I've been trying to research and do things on my own to get better. I've picked up some word searches, though no crosswords yet. And I haven't done them yet, but I will. I'm attempting to start a 'memory palace'. I know we're supposed to use a place that we know well, but I have an actual castle that I'm trying to learn exceptionally well for my novel, so I'm trying to memorize that. I know my entry area fairly well but only recently sat down to design a whole, huge, crazy magical castle and grounds. I need to learn the insides and outsides of it...but my notebook isn't where I usually put it, and I can't recall where else I might have put it. I'm working on that, too. I'm also trying to eat better, eat more fish or take fish oil, exercise more, learn new skills, cut back on caffeine, have a screen-free hour before bed (that's still on the missier side of hit-or-miss), read more books again, be fully present during conversations, consciously try to make memories of wonderful moments, get out with friends (also more miss than hit, but at least I'm trying), manage my depression better, and get more organized. Yes, I had to check my list because I couldn't remember all of it. These things are supposed to help. I was doing a couple apps for a while, but I didn't really keep up with them. I guess I should start again, if I can make room for them on my cheapo phone.

I've also decided that I'm going to attempt to remember my happiest, favorite memories and log them here. It bothers me that it's so hard to make new memories of my beautiful family. This is the happy part of my life, with a family I love. I don't know why I'm struggling so hard now, when I did so well during the bad time! I don't want to lose these great moments, so I'm going to revisit them and start a new 'Memories' tag here on lj (different from the memories feature on our profile pages). I will read them and read them and read them so that I don't lose them. And if I do keep losing them anyway, or losing myself, which I am greatly fearing these days, I'll still have them here to revisit.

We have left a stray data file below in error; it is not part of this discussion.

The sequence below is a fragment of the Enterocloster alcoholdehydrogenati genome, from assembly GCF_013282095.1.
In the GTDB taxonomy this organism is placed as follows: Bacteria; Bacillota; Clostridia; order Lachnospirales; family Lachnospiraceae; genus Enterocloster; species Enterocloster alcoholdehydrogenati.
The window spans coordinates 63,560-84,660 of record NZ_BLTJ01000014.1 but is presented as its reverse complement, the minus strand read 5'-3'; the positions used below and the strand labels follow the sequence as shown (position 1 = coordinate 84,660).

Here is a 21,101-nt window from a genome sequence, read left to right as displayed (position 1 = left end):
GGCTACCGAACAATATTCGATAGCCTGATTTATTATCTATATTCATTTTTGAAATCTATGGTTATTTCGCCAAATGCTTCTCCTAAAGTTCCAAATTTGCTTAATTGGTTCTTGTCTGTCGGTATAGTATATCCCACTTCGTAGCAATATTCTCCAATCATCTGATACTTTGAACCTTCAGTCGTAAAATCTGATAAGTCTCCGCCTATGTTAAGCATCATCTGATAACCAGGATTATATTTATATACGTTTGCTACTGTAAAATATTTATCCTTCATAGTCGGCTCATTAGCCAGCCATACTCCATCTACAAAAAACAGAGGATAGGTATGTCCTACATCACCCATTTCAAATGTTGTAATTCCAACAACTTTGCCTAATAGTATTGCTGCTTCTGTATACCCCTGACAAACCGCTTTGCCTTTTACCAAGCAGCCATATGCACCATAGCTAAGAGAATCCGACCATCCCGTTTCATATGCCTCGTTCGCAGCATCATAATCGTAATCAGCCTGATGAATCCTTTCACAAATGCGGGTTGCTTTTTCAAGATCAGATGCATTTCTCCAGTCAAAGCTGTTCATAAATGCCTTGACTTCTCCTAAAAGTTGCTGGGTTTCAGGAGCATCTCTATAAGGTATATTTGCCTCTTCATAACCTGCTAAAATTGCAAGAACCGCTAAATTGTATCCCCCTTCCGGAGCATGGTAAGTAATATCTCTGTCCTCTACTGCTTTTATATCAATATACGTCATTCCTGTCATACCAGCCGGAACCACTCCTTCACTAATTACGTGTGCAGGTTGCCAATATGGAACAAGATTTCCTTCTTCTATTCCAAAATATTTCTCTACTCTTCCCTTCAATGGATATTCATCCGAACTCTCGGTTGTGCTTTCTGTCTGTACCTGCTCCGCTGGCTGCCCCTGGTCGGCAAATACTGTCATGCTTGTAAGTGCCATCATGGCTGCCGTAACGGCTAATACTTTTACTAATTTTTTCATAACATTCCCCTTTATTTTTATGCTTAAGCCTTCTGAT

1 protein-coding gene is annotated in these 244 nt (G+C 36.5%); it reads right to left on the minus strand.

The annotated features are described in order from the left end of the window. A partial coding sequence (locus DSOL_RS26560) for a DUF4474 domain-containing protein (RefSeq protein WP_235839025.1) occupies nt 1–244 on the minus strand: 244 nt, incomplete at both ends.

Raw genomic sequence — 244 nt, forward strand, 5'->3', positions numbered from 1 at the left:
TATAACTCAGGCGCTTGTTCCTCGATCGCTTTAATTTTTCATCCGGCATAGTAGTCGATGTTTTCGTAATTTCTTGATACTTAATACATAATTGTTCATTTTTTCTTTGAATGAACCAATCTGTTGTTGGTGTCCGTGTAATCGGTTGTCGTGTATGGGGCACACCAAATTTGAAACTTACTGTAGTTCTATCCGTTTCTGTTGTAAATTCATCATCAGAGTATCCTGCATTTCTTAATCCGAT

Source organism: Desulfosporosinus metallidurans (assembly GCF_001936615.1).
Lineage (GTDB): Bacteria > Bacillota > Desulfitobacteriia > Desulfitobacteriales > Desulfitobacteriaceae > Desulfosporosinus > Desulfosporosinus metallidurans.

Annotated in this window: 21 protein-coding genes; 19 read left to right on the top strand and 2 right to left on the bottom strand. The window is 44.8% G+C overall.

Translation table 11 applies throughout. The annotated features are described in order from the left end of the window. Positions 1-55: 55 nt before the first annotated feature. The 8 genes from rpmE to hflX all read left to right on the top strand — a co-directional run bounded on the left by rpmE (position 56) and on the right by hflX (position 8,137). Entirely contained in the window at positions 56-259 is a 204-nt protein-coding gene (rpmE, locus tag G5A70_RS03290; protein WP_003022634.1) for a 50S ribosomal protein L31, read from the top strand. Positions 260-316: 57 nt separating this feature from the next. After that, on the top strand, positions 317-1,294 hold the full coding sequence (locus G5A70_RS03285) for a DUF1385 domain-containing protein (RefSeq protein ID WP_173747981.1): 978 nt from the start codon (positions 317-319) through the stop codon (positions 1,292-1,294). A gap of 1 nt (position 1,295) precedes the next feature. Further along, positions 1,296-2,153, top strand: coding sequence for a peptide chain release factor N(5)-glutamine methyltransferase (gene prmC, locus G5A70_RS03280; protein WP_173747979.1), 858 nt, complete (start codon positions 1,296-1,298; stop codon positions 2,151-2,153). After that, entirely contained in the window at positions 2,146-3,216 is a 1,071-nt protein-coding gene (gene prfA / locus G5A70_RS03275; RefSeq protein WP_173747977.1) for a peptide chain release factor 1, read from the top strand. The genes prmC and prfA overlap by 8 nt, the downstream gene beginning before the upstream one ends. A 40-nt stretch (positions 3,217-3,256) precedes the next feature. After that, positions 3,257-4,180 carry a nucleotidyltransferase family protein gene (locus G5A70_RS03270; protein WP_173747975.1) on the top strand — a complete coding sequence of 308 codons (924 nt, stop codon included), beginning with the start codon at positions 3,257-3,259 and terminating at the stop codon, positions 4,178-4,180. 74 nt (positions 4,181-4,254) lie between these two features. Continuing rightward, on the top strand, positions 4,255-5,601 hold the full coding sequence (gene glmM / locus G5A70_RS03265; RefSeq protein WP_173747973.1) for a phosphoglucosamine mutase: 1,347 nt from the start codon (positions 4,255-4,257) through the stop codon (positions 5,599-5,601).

Drums of Autumn, by Diana Gabaldon

The Drums of Autumn, by Diana Gabaldon, is another TBR book for my 2016 (Blended) Reading Challenge.

Drums of Autumn

I'm astounded at the gushing praise. This is the worst book of the series yet. I wish I'd never picked up book 2 (which I loved) and got sucked in. I'm already invested in finding out what happens, fighting at first the grotesqueness of Gabaldon's continuous rape anthology (4 for 4 – called it, and this one wholly unneeded and ruining the whole premise/book, imo) and now just general crap writing. WHAT HAPPENED? And how inconvenient to discuss without major spoilers!

I give it two stars only because there was still some glimmer of good writing in there. A passage or two caught my throat or made me tear up. The rest...well, I was tearing up all right, but mostly in rage and incomprehension. And this one should have been a good one!